Google AdWords Landing Page Standards Explored

ClickZ takes a closer look at Google’s tougher algorithms for AdWords landing pages. The changes are designed to filter out MFA sites aka “made for AdSense” which are designed to attract traffic for pennies and display AdSense ads that earn the publisher a profit.

For most AdWords advertisers, the changes shouldn’t be a problem, according to Fortune Interactive’s own Al Scillitani. He tells ClickZ…

Penalizing irrelevant sites helps advertisers that link to quality content, site publishers, and consumers by increasing the relevance of Google’s ads, according to Al Scillitani, search marketing manager at Fortune Interactive. “The changes Google has implemented so far, and continues to implement, are things that advertisers should be doing anyway: use targeted keywords, [run] relevant ads with a good call to action, and link to a well written, relevant landing page,” Scillitani told ClickZ. “The quality score measurement makes the advertiser increase relevancy. To me, it makes sense that a relevant ad/landing page with the keyword in it will rank higher than an ad that is not relevant, assuming they have the same cost per click.”

Fortune Interactive Is Now a Google Certified Company

Andy Beal is no longer associated with Fortune Interactive. View Andy’s consulting services.

I am very happy to announce Fortune Interactive is a Google Certified Company.

To become a Qualified Company in the Google Advertising Professionals program, a company must:

  • Have a billing and mailing address in a U.S. state or territory or in an EMEA country.
  • Employ at least two Qualified Individuals in the program. Individuals must be qualified under the main company-registered My Client Center account and not their own account.
  • Build and maintain at least US$100,000. (or your local currency equivalent) total spend per quarter for the company’s My Client Center account.

To become “qualified,�? you must pay a fee and pass an adwords 100+ question test. The test can cover anything discussed in the adwords Learning Center.

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Fortune Interactive Upgrades SEMLogic, Releases Demo Video

Andy Beal is no longer associated with Fortune Interactive. View Andy’s consulting services.

By now, you’ve likely heard of the great technology we have at Fortune Interactive. I know what you’re thinking – “SEMLogic, sure, it’s probably no more than a fancy excel macro” – but it’s so much more than that. In fact, we’ve just added new compononents to SEMLogic that allow us to accurately measure the strengths and weaknesses of any web site for any keyword on any search engine. You can view the press release here.

Before I get to the list of updates, I want to share with you a first look at a video demo of SEMLogic’s “SEMasphere” just one of the many interfaces we use to analyze your website and precisely optimize it for better search engine ranking.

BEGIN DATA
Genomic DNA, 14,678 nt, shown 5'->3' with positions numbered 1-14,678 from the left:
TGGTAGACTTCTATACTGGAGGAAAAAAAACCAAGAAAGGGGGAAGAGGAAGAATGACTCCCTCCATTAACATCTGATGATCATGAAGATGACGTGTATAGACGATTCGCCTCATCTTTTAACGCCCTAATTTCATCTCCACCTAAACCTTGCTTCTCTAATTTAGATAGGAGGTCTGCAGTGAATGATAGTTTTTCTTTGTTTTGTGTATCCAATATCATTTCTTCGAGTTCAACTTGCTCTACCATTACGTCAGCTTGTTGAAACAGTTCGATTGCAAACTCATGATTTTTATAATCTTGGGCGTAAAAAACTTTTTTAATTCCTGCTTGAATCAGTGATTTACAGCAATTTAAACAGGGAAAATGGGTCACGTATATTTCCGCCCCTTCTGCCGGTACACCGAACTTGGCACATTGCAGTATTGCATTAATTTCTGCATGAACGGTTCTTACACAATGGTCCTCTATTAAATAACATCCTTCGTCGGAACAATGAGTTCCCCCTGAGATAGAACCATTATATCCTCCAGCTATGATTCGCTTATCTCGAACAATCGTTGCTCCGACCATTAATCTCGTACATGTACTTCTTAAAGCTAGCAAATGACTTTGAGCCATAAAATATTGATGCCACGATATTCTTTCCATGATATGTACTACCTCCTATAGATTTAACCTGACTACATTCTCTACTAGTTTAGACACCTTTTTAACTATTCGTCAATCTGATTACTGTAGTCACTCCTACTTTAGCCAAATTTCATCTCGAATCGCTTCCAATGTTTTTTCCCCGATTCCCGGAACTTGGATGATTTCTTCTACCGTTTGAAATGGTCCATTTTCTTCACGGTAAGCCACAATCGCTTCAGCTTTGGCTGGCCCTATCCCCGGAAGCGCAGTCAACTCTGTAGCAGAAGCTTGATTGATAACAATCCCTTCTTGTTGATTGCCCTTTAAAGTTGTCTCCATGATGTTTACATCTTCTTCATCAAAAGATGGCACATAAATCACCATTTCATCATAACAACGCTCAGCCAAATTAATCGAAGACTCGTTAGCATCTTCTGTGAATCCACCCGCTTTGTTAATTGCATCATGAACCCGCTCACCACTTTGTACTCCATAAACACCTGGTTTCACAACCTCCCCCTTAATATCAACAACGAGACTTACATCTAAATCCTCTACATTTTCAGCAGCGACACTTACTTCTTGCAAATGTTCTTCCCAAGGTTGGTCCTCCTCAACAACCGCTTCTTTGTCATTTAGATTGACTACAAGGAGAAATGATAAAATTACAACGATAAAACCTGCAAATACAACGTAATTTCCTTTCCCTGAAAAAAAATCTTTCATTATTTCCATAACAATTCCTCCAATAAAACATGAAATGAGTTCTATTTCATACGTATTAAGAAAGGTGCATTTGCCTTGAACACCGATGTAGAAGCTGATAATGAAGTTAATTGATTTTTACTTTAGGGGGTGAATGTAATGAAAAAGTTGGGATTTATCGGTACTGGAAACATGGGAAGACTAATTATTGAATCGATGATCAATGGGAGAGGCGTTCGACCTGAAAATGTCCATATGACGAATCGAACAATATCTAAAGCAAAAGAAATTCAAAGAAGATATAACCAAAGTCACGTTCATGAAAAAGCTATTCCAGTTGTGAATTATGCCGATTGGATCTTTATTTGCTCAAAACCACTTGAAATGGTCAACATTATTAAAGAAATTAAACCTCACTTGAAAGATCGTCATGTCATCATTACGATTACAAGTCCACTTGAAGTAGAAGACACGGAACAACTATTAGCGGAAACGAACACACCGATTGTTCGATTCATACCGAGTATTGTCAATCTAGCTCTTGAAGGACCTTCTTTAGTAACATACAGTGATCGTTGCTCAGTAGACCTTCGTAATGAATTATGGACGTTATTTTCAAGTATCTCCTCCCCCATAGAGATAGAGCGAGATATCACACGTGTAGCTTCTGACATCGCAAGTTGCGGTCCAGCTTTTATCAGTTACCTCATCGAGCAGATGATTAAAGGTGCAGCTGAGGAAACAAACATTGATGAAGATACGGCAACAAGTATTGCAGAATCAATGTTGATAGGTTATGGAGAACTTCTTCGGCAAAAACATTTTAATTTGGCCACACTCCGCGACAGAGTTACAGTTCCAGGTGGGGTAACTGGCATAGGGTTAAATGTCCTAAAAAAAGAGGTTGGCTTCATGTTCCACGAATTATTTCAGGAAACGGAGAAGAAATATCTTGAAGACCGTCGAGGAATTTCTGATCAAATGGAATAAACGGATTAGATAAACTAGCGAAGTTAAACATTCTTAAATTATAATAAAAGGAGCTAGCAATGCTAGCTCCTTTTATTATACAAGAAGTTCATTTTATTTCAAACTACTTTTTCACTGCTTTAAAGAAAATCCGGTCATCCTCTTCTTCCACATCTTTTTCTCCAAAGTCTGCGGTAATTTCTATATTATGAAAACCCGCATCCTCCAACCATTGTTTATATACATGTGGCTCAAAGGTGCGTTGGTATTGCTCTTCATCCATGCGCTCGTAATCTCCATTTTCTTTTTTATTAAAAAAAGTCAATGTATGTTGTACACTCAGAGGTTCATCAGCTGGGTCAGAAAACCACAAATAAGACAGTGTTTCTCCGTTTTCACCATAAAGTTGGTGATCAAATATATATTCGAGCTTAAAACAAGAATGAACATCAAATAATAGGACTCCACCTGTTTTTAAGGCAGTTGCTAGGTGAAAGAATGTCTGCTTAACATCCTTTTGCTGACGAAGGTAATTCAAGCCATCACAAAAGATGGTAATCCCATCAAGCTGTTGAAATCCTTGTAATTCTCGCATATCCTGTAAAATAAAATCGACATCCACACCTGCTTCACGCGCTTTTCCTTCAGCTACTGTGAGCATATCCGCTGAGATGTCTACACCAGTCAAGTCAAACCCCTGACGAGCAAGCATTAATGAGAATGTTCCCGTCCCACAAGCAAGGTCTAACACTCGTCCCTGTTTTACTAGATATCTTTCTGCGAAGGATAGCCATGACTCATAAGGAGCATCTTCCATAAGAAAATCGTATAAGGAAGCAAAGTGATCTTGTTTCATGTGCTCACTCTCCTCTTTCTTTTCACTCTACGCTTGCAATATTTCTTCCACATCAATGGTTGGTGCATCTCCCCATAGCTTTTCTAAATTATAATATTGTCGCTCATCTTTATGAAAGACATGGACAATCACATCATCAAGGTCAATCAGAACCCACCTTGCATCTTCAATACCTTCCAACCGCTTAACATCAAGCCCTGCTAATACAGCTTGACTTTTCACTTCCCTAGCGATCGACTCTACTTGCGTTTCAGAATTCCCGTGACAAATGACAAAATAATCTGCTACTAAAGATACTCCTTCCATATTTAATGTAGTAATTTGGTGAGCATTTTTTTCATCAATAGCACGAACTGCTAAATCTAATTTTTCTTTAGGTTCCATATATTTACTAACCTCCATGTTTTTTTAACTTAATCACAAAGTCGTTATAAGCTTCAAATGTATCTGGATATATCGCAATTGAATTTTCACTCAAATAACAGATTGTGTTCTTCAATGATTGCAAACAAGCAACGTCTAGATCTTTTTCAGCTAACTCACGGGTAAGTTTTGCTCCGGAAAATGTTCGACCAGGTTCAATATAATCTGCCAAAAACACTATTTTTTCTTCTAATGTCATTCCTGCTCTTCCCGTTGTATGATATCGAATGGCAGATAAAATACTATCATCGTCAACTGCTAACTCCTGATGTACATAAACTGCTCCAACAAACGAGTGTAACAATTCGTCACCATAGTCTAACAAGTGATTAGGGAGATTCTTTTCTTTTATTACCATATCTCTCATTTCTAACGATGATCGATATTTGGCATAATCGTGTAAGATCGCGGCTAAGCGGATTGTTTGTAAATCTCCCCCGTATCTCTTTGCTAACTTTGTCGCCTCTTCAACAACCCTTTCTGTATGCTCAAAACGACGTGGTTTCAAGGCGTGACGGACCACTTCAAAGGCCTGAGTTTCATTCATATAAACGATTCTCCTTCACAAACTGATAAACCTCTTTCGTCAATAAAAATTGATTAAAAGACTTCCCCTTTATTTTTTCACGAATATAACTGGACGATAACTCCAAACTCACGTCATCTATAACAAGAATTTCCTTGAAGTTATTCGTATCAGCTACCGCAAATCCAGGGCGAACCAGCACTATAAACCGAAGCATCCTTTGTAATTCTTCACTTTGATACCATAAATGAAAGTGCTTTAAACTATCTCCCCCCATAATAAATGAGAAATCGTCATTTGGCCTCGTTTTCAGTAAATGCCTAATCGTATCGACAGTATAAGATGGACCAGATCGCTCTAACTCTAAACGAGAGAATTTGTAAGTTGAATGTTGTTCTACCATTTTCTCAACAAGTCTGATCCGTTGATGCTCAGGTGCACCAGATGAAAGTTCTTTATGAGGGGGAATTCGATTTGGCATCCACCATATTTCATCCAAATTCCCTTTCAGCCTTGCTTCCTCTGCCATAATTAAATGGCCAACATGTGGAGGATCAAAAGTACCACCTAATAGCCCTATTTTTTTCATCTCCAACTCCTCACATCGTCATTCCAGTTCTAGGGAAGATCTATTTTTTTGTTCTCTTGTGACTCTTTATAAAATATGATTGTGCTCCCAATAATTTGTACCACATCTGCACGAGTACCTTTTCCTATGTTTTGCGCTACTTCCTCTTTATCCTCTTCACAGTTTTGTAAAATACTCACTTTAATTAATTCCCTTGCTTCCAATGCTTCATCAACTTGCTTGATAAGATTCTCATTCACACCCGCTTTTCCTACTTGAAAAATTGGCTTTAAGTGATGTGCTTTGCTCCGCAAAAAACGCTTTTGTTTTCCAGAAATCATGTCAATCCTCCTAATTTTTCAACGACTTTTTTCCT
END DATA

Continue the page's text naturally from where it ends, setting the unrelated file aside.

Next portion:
IBM Offers Two New Enterprise Search Solutions

According to Elinor Mills, IBM has launched two new entry-level versions of its search and content integration software.

The first, IBM WebSphere Information Integrator OmniFind–Starter Edition, analyzes and indexes information stored throughout an organization and lets users search intranet portals, databases, file systems and public Web sites. The second product, WebSphere Information Integrator Content–Starter Edition, offers real-time, bidirectional access to numerous content sources and workflow systems.

More details at the IBM site.

Small Firms Turn to Local Advertising Solutions

The WSJ looks at how small companies are turning to local ad solutions in order to spread the word at lower cost.

Low cost TV ad firm, Spot Runner; local search ads with Yahoo and Google; and Craigslist, are all explored in the piece.

Google Announces New Landing Page Standards for AdWords

Jennifer Slegg has details of a new announcement from the Google Adwords blog. It looks like Google is tweaking the landing page quality score algorithm in an effort to weed-out those advertisers trying to get cheap traffic to poorly designed landing pages.

It is suspected that those doing click arbitrage will likely be amongst the first to be affected, as many offer landing pages with nothing or little else other than Google or Yahoo ads. Click arbitrage involves buying inexpensive pay per click traffic, such as from Google AdWords. The advertiser then hopes that each visitor will hit the landing page and then click a higher-paying ad (often Google AdSense or Yahoo ContentMatch) to leave the page. As a result, many click arbitragers have either no content on the page other than the ads or just enough content to influence the AdSense ads.

Google Happy to Allow Click Fraud

Ok, so ZDNet has likely taken Google CEO, Eric Schmidt’s comments out of context, but it looks as though the search engine top-dog believes click fraud should be left alone to self-correct.

According to Schmidt, Google’s auction-based pay-per-click advertising model is inherently self-correcting. Schmidt’s scenario for what would happen if Google did not police click fraud and it was “rampant�:

“Eventually, the price that the advertiser is willing to pay for the conversion will decline, because the advertiser will realize that these are bad clicks, in other words, the value of the ad declines, so over some amount of time, the system is in-fact, self-correcting. In fact, there is a perfect economic solution which is to let it happen.”